Here are some observations from an onlooker whose admitted vantage point of the Persian Gulf war is not along the front line but from the front pages.

Consider the following a glossary of first-thought impressions - some a little philosophical, others perhaps a bit irreverent.Scud missiles: They've inflicted more fear than real damage or loss of life. Radio commentator Larry King dubbed them "dud Scuds" after the two first bombardments of Tel Aviv.

First-ever peace rallies at Brigham Young University: You're right - set the clocks back a quarter century.

Patriot missile: Much, much more successful than the NFL team of the same name.

New war "heroes": After a generation spoon-fed on John Wayne-type war movies, there's a generation raised on Hawkeye Pierce and "M*A*S*H" reruns.

Media coverage: Seems funny that high-tech systems can bring us accounts of the war as it happens - live in our living room - but some two days pass before we can see video footage of the first-night battles.

Sanitized: Perhaps that best describes what we've seen of the war so far - lots of firepower and fear, but little destruction and no death. All we've seen shot down have been unmanned missiles. Bombs explode - but are either viewed by cameras on high- and fast-flying jets or by cameras positioned too far from strike sites to show many particulars. So far, the war seemingly involves little detail and even less death.

"Life goes on": The phrase that allows us to get back to our normal activities and entertainment - a la sports, movies and prime-time shows.

CNN: Previously known as "Chicken Noodle Network" and "the little network that could." But it's been the best reason to stay glued to the tube since the shooting started.

Anti-war activist: An individual who will sometimes go to unethical, illegal and even violent ends to protest for peace.

Threats of terrorism: How comfortable do you really feel here at home?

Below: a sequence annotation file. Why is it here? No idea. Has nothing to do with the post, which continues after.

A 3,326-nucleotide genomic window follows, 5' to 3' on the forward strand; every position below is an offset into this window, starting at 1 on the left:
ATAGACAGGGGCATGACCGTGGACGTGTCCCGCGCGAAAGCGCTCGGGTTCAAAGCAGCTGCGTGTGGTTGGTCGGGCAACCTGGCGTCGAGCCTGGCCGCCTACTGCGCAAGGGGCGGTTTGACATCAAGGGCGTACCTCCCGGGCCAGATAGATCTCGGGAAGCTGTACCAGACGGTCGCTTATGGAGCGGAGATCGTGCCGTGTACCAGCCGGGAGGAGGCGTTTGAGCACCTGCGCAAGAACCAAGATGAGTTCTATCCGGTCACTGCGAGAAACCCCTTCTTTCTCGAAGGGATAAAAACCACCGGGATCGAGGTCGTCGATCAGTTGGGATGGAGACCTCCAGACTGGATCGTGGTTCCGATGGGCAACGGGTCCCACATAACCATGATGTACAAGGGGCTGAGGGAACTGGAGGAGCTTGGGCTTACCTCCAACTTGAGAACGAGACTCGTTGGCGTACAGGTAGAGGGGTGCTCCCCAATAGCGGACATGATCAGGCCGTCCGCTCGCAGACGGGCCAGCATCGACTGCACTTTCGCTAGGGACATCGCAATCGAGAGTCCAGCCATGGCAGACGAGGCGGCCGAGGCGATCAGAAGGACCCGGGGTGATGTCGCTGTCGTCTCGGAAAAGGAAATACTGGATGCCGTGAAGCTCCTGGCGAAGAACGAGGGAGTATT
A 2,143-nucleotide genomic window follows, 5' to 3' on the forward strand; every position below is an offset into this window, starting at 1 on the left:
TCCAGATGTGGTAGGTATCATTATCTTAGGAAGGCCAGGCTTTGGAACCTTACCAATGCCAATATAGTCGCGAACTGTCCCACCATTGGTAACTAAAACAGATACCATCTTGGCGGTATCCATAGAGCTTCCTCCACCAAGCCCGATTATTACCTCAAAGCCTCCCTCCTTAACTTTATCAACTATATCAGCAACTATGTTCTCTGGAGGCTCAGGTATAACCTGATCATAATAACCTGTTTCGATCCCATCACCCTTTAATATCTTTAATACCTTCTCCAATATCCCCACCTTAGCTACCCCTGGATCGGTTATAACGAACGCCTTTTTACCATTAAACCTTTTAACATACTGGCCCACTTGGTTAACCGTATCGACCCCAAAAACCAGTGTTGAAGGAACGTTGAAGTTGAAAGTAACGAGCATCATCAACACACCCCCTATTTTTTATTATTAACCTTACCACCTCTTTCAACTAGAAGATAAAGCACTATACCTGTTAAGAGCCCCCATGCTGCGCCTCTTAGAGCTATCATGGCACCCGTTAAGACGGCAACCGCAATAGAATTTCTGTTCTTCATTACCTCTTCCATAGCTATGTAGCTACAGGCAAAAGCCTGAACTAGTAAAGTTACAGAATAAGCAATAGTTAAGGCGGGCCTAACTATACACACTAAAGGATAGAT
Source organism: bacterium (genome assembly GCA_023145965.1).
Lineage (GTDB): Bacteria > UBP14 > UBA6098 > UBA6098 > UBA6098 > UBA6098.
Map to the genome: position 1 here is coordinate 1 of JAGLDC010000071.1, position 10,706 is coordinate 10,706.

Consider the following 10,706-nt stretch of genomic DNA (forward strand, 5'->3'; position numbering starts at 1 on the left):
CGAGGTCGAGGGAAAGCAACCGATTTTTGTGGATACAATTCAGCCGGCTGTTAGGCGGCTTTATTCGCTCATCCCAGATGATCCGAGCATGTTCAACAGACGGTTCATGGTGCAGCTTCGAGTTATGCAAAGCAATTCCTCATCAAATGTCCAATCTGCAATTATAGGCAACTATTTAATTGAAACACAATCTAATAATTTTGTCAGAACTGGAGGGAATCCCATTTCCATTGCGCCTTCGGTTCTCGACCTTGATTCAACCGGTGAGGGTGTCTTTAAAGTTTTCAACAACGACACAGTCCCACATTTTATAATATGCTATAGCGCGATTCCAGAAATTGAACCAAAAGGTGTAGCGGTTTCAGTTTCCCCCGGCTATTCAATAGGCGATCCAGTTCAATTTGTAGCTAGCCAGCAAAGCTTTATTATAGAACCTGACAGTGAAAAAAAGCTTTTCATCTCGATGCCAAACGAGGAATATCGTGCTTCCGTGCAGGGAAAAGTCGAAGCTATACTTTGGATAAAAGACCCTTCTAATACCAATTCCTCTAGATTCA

Euphoria: The military leaders cautioned against it after the first day or two of bombing. Meanwhile, it seemed that members of Congress - at least a number who appeared on televised reports - were the ones basking and boasting in euphoria.

Colin Powell, chairman of the Joint Chiefs of Staff: Sorry, but the first thing that comes to mind is how long it must take to remove all those medals and decorations whenever his jacket is sent out to the dry cleaners.

Decimate: The buzz word so far of this war.

Sortie: Another buzz word. While it sounds like an adolescent's description of shuffling a deck of playing cards, the word really is a euphemism for bombing missions and similar air strikes.

Propaganda: You have to wonder who they're fooling when Saddam Hussein is swarmed by "groups" during his strolls along Baghdad streets or when apparently coerced anti-war messages are broadcast from U.S. prisoners of war by Iraqi television.

Censors: Wasn't it just a few months ago that censorship involved 2 Live Crew? The latest group of censors taking center stage - and some heat about limiting coverage and video footage - are government and military officials from not just the United States but a number of European and Middle East nations.

Briefing: Doesn't describe the length of the event, just the amount of real information offered.

Discrepancy: The difference of the number of Allied planes shot down as reported by Iraq and the Allied coalition.

Frazzled nerves: Next time you're watching one of the television broadcasters on camera during an air raid, look at their hands shake and twitch. The verbal delivery may seem calm, but the hands are giveaways.

(Scott Taylor, Provo, is a Deseret News sports writer and a former assistant chief of the paper's Utah County Bureau.)